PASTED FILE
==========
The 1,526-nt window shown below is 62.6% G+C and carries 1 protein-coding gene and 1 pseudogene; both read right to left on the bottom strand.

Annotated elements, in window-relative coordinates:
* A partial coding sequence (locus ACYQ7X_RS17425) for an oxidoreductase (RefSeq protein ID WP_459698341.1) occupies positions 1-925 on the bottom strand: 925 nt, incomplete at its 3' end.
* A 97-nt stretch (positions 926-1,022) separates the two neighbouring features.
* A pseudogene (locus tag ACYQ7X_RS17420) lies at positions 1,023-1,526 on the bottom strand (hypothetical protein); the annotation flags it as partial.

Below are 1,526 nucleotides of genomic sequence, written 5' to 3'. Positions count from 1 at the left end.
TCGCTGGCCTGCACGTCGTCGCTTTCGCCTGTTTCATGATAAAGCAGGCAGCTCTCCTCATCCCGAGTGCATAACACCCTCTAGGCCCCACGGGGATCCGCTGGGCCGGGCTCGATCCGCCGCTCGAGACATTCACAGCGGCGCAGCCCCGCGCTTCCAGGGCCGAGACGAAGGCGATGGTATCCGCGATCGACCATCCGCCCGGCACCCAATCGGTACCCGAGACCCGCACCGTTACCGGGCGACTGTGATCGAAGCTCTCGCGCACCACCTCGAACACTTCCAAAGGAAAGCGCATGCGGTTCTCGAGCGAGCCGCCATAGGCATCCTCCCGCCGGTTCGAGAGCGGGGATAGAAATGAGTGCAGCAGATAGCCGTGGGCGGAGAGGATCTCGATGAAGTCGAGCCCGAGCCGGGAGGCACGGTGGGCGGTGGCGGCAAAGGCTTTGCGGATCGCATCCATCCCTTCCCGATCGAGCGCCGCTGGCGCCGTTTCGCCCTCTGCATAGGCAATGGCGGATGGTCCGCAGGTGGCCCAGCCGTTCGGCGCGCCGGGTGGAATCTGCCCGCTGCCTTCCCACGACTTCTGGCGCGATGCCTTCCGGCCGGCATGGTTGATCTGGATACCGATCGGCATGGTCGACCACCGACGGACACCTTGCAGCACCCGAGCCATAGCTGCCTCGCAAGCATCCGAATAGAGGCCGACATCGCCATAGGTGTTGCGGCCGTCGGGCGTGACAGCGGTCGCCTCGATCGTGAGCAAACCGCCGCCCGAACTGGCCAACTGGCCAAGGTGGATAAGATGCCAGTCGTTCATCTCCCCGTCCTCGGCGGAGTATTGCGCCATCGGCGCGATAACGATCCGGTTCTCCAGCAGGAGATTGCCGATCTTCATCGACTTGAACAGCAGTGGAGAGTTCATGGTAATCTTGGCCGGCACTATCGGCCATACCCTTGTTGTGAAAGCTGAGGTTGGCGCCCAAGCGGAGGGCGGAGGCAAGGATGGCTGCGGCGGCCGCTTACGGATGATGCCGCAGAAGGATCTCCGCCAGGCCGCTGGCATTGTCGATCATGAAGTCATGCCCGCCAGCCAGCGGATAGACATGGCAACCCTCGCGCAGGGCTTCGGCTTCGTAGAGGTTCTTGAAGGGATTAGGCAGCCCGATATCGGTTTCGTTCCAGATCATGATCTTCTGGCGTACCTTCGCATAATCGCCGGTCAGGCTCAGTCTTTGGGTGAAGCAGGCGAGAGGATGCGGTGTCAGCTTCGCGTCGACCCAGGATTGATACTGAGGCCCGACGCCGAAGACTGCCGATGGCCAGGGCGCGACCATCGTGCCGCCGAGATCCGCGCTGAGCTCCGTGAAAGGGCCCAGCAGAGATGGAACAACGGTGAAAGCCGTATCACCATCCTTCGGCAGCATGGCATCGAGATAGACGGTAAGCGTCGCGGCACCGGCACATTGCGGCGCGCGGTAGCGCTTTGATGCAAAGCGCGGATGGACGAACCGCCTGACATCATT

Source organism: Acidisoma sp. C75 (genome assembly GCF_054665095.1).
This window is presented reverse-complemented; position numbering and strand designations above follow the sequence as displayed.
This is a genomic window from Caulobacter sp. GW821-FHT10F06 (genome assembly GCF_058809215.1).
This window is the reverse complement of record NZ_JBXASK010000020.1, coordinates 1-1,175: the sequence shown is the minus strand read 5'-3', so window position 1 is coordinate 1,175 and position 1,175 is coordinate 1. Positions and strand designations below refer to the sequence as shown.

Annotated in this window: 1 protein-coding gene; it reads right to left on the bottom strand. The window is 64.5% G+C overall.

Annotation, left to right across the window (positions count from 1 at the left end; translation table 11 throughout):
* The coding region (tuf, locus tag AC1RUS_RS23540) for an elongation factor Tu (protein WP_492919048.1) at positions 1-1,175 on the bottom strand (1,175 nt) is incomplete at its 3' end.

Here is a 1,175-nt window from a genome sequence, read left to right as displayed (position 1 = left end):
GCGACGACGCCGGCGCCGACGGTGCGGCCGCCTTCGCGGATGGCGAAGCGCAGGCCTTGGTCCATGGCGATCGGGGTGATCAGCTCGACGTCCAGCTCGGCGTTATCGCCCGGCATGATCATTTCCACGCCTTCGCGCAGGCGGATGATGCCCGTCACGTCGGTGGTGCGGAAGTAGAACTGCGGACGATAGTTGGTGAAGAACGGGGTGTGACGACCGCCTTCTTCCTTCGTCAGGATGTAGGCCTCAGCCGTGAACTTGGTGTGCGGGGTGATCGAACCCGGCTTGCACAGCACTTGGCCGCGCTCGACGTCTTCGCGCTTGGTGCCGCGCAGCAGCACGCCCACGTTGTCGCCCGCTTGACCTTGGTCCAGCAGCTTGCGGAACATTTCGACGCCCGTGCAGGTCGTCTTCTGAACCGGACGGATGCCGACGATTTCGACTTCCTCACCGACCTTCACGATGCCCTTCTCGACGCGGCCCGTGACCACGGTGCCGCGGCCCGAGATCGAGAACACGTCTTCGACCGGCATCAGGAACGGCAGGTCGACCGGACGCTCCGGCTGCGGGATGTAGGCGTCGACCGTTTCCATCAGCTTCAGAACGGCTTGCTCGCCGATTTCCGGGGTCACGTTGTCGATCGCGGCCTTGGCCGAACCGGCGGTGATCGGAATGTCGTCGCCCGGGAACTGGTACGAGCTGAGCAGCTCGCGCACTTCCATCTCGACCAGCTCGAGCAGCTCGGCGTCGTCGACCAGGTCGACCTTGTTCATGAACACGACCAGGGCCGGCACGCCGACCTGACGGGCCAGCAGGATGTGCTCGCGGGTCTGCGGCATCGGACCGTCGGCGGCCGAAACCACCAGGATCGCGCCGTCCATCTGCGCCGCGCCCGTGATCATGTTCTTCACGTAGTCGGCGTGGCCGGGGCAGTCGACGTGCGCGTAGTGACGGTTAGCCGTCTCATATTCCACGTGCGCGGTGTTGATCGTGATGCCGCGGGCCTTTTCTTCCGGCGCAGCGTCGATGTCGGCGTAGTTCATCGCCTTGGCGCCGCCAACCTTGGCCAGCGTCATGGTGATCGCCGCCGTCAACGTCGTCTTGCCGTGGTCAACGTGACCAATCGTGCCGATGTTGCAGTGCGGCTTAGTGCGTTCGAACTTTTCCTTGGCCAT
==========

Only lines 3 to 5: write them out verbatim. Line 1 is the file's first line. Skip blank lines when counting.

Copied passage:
* A partial coding sequence (locus ACYQ7X_RS17425) for an oxidoreductase (RefSeq protein ID WP_459698341.1) occupies positions 1-925 on the bottom strand: 925 nt, incomplete at its 3' end.
* A 97-nt stretch (positions 926-1,022) separates the two neighbouring features.
* A pseudogene (locus tag ACYQ7X_RS17420) lies at positions 1,023-1,526 on the bottom strand (hypothetical protein); the annotation flags it as partial.